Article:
Gurara v. DC, et al

District of Columbia, dcd-1:2002-cv-00196

MEMORANDUM AND OPINION. Signed by Judge Richard J. Leon on 3/1/06. (whb) Additional attachment(s) added on 3/6/2006 (zwhb,).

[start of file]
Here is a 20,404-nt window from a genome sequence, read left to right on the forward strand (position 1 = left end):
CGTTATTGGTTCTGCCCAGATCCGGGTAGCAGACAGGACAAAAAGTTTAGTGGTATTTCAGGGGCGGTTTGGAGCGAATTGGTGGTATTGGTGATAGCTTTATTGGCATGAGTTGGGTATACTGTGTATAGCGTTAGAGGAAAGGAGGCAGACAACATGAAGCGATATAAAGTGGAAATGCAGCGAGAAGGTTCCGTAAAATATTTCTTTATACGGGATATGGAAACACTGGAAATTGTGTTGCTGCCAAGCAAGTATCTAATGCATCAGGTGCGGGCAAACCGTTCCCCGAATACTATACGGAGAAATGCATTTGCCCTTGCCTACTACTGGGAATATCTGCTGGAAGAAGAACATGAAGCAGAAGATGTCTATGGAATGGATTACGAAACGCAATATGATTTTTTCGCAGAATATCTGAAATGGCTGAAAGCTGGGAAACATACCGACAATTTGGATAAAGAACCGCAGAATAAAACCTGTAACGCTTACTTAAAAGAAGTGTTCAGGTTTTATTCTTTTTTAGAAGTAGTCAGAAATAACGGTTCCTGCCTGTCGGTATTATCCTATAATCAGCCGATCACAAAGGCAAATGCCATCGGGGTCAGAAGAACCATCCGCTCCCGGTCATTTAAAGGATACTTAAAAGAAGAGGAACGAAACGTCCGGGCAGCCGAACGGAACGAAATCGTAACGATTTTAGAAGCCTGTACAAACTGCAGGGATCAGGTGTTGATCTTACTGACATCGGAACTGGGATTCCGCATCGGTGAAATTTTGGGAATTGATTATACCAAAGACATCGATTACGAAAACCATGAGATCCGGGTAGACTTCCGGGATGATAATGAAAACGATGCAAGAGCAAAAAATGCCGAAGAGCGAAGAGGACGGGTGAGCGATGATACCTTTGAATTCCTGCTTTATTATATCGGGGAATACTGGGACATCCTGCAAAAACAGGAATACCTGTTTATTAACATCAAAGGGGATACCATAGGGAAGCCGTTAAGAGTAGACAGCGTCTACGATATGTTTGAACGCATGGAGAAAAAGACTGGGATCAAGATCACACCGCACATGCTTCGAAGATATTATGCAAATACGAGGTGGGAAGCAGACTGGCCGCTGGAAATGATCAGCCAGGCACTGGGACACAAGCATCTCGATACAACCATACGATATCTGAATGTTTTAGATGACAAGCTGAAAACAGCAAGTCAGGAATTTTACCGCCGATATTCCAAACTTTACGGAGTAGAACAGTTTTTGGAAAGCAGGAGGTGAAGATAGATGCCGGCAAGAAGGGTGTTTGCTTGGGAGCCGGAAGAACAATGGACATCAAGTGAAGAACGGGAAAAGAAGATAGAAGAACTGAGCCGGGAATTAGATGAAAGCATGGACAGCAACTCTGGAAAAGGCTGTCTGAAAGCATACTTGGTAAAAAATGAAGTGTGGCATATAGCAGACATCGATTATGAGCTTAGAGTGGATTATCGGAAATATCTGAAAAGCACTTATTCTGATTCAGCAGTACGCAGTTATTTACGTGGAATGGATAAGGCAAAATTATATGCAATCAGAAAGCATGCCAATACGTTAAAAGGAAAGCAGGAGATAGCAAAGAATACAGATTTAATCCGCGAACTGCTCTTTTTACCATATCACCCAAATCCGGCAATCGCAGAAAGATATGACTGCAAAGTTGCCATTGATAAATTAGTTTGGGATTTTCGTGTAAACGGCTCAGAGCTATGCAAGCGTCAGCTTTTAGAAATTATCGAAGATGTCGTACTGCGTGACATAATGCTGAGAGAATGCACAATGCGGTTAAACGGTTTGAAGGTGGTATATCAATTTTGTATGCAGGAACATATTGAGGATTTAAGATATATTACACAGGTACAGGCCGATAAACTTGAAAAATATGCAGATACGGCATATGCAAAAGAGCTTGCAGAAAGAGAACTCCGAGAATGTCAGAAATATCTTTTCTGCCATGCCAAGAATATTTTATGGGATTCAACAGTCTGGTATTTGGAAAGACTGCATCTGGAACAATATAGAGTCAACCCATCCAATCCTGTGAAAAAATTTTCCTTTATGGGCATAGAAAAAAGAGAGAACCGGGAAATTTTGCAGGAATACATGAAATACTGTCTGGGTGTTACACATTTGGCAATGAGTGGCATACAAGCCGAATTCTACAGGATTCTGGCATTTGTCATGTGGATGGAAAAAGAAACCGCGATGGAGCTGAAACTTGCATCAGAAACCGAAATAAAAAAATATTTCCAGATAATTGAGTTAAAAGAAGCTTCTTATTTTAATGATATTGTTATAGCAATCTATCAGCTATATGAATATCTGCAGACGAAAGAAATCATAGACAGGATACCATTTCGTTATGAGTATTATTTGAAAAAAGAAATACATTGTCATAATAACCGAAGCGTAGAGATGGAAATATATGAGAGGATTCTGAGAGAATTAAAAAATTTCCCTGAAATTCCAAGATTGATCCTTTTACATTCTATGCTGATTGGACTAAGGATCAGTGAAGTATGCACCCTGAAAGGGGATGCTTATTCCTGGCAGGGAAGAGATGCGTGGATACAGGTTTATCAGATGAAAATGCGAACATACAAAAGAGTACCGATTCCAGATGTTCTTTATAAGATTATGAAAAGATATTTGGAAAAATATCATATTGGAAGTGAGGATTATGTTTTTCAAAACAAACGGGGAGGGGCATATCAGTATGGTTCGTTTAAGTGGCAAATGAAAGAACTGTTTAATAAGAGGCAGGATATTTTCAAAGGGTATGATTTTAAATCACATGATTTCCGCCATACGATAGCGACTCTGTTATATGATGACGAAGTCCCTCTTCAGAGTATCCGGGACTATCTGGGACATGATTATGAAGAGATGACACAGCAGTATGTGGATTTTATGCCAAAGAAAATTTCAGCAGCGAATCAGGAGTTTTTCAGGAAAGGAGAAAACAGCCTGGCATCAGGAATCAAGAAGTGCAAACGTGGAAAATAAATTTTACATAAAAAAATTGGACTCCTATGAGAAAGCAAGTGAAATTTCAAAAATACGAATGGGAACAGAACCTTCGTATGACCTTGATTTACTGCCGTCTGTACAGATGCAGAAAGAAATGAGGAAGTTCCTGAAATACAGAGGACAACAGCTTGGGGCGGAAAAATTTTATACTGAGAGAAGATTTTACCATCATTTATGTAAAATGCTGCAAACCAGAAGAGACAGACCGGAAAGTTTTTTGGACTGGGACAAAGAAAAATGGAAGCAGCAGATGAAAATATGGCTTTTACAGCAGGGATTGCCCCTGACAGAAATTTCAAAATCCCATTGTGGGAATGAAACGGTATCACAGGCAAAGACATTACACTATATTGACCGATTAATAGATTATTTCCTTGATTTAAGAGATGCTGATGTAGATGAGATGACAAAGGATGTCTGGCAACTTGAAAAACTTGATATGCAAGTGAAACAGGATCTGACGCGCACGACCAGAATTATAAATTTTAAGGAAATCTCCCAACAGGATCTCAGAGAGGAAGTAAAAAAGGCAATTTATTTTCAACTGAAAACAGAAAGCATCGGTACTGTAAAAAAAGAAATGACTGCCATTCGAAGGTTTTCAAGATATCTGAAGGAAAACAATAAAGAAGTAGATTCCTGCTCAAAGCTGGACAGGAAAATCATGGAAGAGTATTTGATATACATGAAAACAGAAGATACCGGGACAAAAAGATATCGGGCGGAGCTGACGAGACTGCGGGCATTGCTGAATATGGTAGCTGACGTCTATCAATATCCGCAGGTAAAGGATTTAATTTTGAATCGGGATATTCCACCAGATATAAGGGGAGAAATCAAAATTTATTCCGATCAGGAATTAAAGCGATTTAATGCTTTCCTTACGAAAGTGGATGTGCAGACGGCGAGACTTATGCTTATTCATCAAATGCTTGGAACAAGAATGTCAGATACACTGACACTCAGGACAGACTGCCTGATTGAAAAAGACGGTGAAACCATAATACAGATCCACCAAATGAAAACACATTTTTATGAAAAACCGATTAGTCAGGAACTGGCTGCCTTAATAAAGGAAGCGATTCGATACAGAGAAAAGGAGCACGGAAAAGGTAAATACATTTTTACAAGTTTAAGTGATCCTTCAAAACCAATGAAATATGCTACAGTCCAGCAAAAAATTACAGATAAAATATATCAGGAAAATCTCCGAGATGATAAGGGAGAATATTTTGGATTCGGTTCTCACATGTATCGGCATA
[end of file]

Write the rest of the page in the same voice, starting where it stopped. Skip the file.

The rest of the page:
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..:: w wie மாற்காயக்வகயால்ஷ்விகாயாகாவிட்டா UNITED STATES DISTRICT COURT FOR THE DISTRICT OF COLUMBIA BEVERLY GURARA, MAR 6 - 2006 Plaintiff, NANCY MAYER WHITTINGTON, CLERK U.S. DISTRICT COURT V. uuuuuuu Civ. Action No. 02-196 (RJL) DISTRICT OF COLUMBIA, Defendant. SR MEMORANDUM OPINION (March, 2006) [#18 ] Plaintiff, Beverly Gurara, brought this suit against defendant, the District of Columbia, pursuant to 42 U.S.C. & 2000e-5 of Title VII of the Civil Rights Act of 1964, seeking damages for alleged discrimination based on gender and national origin, and her dismissal by her employer, the District of Columbia Office of Property Management. (See Compl. 13.) Currently before the Court is defendant's Motion to Dismiss for Failure to Prosecute under Federal Rule of Civil Procedure 41(b). For the following reasons, the Court GRANTS defendant's motion. Local Rule of Civil Procedure 7(b) provides that an opposing party has 11 days to file a memorandum in opposition to the motion and if such party fails to do so, the court may treat the motion as conceded. LCVR. 7(b). This rule is a "docket-management tool that facilitates efficient and effective resolution of motions by requiring the prompt joining of issues." Fox v. American Airlines, Inc., 389 F.3d 1291, 1294 (D.C. Cir. 2004). In Fox, the D.C. Circuit affirmed the District Court's holding that "because the plaintiffs failed to W.STUVASTAVUSDEHEERSIBLYHA L ALAN respond to the defendant's... motion, the court treats the motion as conceded and grants the motion." Id. (citations omitted). Whether to treat the motion as conceded under Local Rule of Civil Procedure 7(b) is highly discretionary, and our Circuit Court noted that "where the district court relies on the absence of a response as a basis for treating the motion as conceded, [the D.C. Circuit will] honor its enforcement of the rule." Twelve John Does v. District of Columbia, 117 F.3d 571, 577 (D.C. Cir. 1997). In light of the fact that plaintiff failed to file an opposition to defendant's motion to dismiss, even when this Court issued two Orders, requiring the plaintiff to do so or face the consequences of it being treated as conceded (see Dkt. 19, 20), the Court will treat defendant's motion as conceded. LCVR 7(b). Therefore, in light of the plaintiff's concession and based on a review of the pleadings, the relevant law cited therein, and the record,' the Court finds in favor of the defendant and GRANTS [#18] defendant's Motion to Dismiss. An appropriate Order will issue with this Memorandum Opinion. Ricmatan RICHARD J. LEON United States District Judge 1 According to defendant, the plaintiff has failed to respond to discovery requests and failed to appear for deposition. (See Mem. of P. & A. in Supp. of Def.'s Mot. to Dismiss of Failure to Prosecute at 4.) In addition, plaintiff has not taken any action to further the prosecution of this action, and, therefore, this Court finds that plaintiff has failed to sufficiently prosecute her case under Federal Rule of Civil Procedure 41(b). See Link v. Wabash R. Co., 370 U.S. 626, 629-30 (1962) ("The authority of a federal trial court to dismiss a plaintiff's action with prejudice because of his failure to prosecute cannot seriously be doubted. The power to invoke this sanction is necessary in order to prevent undue delays in the disposition of pending cases and to avoid congestion in the calendars of the District Courts." (footnote omitted)).